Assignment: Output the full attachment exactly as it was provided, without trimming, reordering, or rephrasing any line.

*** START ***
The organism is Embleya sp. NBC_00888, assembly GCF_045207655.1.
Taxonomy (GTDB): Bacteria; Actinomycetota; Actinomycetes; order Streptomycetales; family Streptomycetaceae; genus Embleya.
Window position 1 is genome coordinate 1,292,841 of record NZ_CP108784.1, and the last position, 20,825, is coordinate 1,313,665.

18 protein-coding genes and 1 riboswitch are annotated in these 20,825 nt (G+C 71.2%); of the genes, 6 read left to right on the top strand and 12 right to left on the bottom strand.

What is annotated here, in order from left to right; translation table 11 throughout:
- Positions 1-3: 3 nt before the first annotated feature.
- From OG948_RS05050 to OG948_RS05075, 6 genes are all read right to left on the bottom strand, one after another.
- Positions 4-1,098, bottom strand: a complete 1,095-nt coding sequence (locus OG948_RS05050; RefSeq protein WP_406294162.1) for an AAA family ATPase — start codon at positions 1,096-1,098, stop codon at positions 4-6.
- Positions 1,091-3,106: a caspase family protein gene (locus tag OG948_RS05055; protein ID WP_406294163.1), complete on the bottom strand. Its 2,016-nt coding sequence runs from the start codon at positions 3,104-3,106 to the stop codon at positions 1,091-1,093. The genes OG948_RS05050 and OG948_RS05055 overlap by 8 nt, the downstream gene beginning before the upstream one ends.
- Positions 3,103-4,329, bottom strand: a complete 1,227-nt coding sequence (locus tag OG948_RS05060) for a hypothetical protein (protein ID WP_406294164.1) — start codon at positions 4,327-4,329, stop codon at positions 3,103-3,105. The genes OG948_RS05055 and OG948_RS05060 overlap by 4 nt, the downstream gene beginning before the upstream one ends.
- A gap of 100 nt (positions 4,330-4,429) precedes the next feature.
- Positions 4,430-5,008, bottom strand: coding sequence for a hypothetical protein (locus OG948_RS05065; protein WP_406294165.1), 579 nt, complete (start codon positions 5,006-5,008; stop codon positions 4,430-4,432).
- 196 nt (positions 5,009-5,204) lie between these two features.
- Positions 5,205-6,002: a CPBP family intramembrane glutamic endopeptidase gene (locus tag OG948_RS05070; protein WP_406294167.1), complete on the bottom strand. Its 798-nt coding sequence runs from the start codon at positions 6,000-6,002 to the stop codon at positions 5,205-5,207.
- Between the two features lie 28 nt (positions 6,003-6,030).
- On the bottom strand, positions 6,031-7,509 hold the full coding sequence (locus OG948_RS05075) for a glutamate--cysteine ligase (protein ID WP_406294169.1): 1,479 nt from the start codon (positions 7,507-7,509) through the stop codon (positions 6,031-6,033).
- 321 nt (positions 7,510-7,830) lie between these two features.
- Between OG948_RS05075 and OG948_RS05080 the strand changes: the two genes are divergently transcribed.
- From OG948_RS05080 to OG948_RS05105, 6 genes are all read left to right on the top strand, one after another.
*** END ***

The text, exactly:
The organism is Embleya sp. NBC_00888, assembly GCF_045207655.1.
Taxonomy (GTDB): Bacteria; Actinomycetota; Actinomycetes; order Streptomycetales; family Streptomycetaceae; genus Embleya.
Window position 1 is genome coordinate 1,292,841 of record NZ_CP108784.1, and the last position, 20,825, is coordinate 1,313,665.

18 protein-coding genes and 1 riboswitch are annotated in these 20,825 nt (G+C 71.2%); of the genes, 6 read left to right on the top strand and 12 right to left on the bottom strand.

What is annotated here, in order from left to right; translation table 11 throughout:
- Positions 1-3: 3 nt before the first annotated feature.
- From OG948_RS05050 to OG948_RS05075, 6 genes are all read right to left on the bottom strand, one after another.
- Positions 4-1,098, bottom strand: a complete 1,095-nt coding sequence (locus OG948_RS05050; RefSeq protein WP_406294162.1) for an AAA family ATPase — start codon at positions 1,096-1,098, stop codon at positions 4-6.
- Positions 1,091-3,106: a caspase family protein gene (locus tag OG948_RS05055; protein ID WP_406294163.1), complete on the bottom strand. Its 2,016-nt coding sequence runs from the start codon at positions 3,104-3,106 to the stop codon at positions 1,091-1,093. The genes OG948_RS05050 and OG948_RS05055 overlap by 8 nt, the downstream gene beginning before the upstream one ends.
- Positions 3,103-4,329, bottom strand: a complete 1,227-nt coding sequence (locus tag OG948_RS05060) for a hypothetical protein (protein ID WP_406294164.1) — start codon at positions 4,327-4,329, stop codon at positions 3,103-3,105. The genes OG948_RS05055 and OG948_RS05060 overlap by 4 nt, the downstream gene beginning before the upstream one ends.
- A gap of 100 nt (positions 4,330-4,429) precedes the next feature.
- Positions 4,430-5,008, bottom strand: coding sequence for a hypothetical protein (locus OG948_RS05065; protein WP_406294165.1), 579 nt, complete (start codon positions 5,006-5,008; stop codon positions 4,430-4,432).
- 196 nt (positions 5,009-5,204) lie between these two features.
- Positions 5,205-6,002: a CPBP family intramembrane glutamic endopeptidase gene (locus tag OG948_RS05070; protein WP_406294167.1), complete on the bottom strand. Its 798-nt coding sequence runs from the start codon at positions 6,000-6,002 to the stop codon at positions 5,205-5,207.
- Between the two features lie 28 nt (positions 6,003-6,030).
- On the bottom strand, positions 6,031-7,509 hold the full coding sequence (locus OG948_RS05075) for a glutamate--cysteine ligase (protein ID WP_406294169.1): 1,479 nt from the start codon (positions 7,507-7,509) through the stop codon (positions 6,031-6,033).
- 321 nt (positions 7,510-7,830) lie between these two features.
- Between OG948_RS05075 and OG948_RS05080 the strand changes: the two genes are divergently transcribed.
- From OG948_RS05080 to OG948_RS05105, 6 genes are all read left to right on the top strand, one after another.